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News from 2012

KT Exchange with China and Pakistan


During the month of November the KT Unit, through the Bradford Centre for International Development (BCID) is hosting two programmes: the visit of 28 senior officials from the China Development Bank and the visit of 21 Registrars from some of the most distinguished Higher Education Institutions in Pakistan.

During November the Bradford Centre for International Development is hosting 28 senior officials from the China Development Bank (CBD), who have arrived in Bradford to attend a 2 week tailored made short course titled ‘Project Appraisal for Decision Making’, which will also involve visits to London and Cambridge. This is our 9th Programme with the Bank and it is part of an on-going partnership which continues to grow thanks to a strong history of successful capacity building programmes for CBD staff. The China Development Bank is one of the largest banks funding infrastructure and development projects both in China and worldwide. Its portfolio includes projects in the transport, energy, water and urban development industries, and more recently social projects including student loans and micro-lending for small and medium enterprises

Alongside the CBD officials, we are also hosting 21 Registrars from some of the most distinguished Higher Education Institutions in Pakistan. The Registrars are visiting as part of a Leadership Programme (running from the 10th till the 18th November) also organised by the Bradford Centre for International Development. The programme offers a series of workshops around leadership and management delivered by renowned experts in the field. It also includes visits to Wales, Scotland and London to provide opportunities for networking and sharing best practices in the field of Leadership and Management within the education sector. The programme is funded by the British Council and the Higher Education Commission in Pakistan.

International Collaboration in Research


With the support of an International Mobility grant awarded by the University of Jyväskylä, Ms. Josephine Moate, a researcher from Finland spent a month at the University of Bradford initiating a collaborative project with Dr. Paul Sullivan (SSCJS) building on their shared interests in dialogic theory and education.

Josephine Moate is a researcher based at the Department of Teacher Education at the University of Jyväskylä in Central Finland. Josephine’s key areas of interest include teaching and learning through a foreign language, educational cultures and dialogic pedagogy. Josephine recently submitted her PhD dissertation ‘Reconceptualising teacherhood through the lens of foreign-language mediation?’ for examination.

In her doctoral research, Josephine primarily draws on dialogic theory to understand the demands of foreign-language mediated teaching and to support a more complex conceptualisation of teacherhood. It is through this research that Josephine became interested in the work of Dr. Paul Sullivan (Social Sciences and Criminal Justice Studies), with whom she has been able to spend a month at the University of Bradford to initiate a collaboration which builds on their shared interests in dialogic theory and education. This visit has been made possible with the support of an International Mobility grant awarded by the University of Jyväskylä.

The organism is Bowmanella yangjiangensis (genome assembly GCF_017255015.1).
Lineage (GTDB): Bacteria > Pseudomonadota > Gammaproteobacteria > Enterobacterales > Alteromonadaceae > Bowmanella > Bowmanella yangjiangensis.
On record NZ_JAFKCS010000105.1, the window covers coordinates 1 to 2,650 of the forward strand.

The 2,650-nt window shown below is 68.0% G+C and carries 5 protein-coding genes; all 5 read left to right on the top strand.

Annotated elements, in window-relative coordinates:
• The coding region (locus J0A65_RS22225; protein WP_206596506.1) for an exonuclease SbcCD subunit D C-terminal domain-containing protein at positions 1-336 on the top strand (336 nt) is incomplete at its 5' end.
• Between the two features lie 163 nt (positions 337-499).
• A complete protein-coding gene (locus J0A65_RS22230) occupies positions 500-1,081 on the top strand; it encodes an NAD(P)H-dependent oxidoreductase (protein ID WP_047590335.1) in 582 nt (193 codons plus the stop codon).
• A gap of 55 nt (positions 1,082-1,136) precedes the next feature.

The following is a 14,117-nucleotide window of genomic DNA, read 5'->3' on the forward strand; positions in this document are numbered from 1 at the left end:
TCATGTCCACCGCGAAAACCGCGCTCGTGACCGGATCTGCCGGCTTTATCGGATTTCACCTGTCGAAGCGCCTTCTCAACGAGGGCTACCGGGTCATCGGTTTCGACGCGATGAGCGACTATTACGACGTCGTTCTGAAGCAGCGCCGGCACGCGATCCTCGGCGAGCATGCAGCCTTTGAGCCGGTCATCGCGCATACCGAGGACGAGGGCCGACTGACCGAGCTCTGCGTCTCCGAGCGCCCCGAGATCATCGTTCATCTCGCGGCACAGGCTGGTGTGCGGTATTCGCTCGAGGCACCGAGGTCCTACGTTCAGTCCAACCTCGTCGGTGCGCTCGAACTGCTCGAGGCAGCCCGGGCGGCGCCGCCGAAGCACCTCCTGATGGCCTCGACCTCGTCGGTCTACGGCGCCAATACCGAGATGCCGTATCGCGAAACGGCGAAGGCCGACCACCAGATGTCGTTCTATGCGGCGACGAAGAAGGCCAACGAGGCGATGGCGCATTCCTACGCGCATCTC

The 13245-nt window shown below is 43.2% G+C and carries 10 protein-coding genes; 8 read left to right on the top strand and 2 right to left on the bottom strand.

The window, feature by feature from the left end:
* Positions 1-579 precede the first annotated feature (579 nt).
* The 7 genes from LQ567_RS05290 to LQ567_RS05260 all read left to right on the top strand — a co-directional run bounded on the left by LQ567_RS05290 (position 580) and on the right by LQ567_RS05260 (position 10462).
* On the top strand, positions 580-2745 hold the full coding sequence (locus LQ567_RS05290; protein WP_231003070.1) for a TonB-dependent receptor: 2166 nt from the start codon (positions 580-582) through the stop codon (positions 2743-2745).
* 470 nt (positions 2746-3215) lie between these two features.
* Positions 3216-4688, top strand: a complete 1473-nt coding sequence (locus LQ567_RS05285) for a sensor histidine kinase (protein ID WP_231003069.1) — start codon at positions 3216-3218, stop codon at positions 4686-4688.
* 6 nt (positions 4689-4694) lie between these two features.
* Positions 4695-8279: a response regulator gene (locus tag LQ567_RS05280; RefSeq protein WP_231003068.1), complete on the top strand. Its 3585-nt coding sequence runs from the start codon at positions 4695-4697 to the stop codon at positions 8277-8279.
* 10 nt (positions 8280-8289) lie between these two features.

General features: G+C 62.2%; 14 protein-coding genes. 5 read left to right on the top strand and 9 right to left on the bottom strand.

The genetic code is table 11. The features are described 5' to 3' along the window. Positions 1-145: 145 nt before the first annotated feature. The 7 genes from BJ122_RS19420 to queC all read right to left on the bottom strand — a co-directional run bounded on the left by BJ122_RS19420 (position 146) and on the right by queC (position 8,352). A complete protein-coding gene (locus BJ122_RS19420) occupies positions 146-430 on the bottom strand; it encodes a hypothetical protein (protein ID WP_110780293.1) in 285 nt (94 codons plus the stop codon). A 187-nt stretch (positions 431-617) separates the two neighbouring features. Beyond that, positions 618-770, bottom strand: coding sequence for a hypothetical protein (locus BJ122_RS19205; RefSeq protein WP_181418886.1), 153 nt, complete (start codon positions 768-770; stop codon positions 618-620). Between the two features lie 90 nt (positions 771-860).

Julia Buxton participated in a discussion on ABC radio on Hugo Chavez and the upcoming elections in Venezuela.


For a link to the discussion see the following link:

Julia was also interviewed by French and Austrian public radio, Radio 4's Today programme and BBC World News.

Julia Deakin's second full length poetry collection is published this month by Graft Poetry.


The book, praised by MMU's Professor of Poetry Michael Symmons Roberts among others, is available here:

Professor Pearce presentation on the prospects of the Colombian Peace Process to the FCO Roundtable


Professor Pearce presented her analysis on the prospects of the Colombian Peace Process to the FCO Roundtable at the end of November.

Professor Jenny Pearce spoke to women activitists in Huehuetenango


Professor Jenny Pearce spoke to women activitists in Huehuetenango at the presentation of a study by CEDFOG (Centre for Education and Documentation for the Western Frontier of Guatemala) on Violence against Women in San Miguel, Acatan

Dr David Lewis and ESRC - funded project: 'Rising Powers and Conflict Management in Central Asia'


In a changing world order, a better understanding of the different ways that states try to manage violent conflict is increasingly important. A three-year ESRC-funded project (2012-2015) examines the divergent responses of Russia, China and the West to outbreaks of armed violence in post-Soviet Central Asia.

Central Asian states have been affected by a variety of internal violent conflicts since the 1990s. Local and external actors have frequently demonstrated very different understandings of the underlying causes of these conflicts and have adopted divergent and sometimes contradictory policies in response. This project aims to unravel the responses of national governments, local peoples and external powers, such as China, Russia and the US, to three significant outbreaks of violence in recent years: in Andijon, Uzbekistan, in 2005; in the Rasht valley of Tajikistan in 2010-11; and in Osh, Kyrgyzstan in 2010.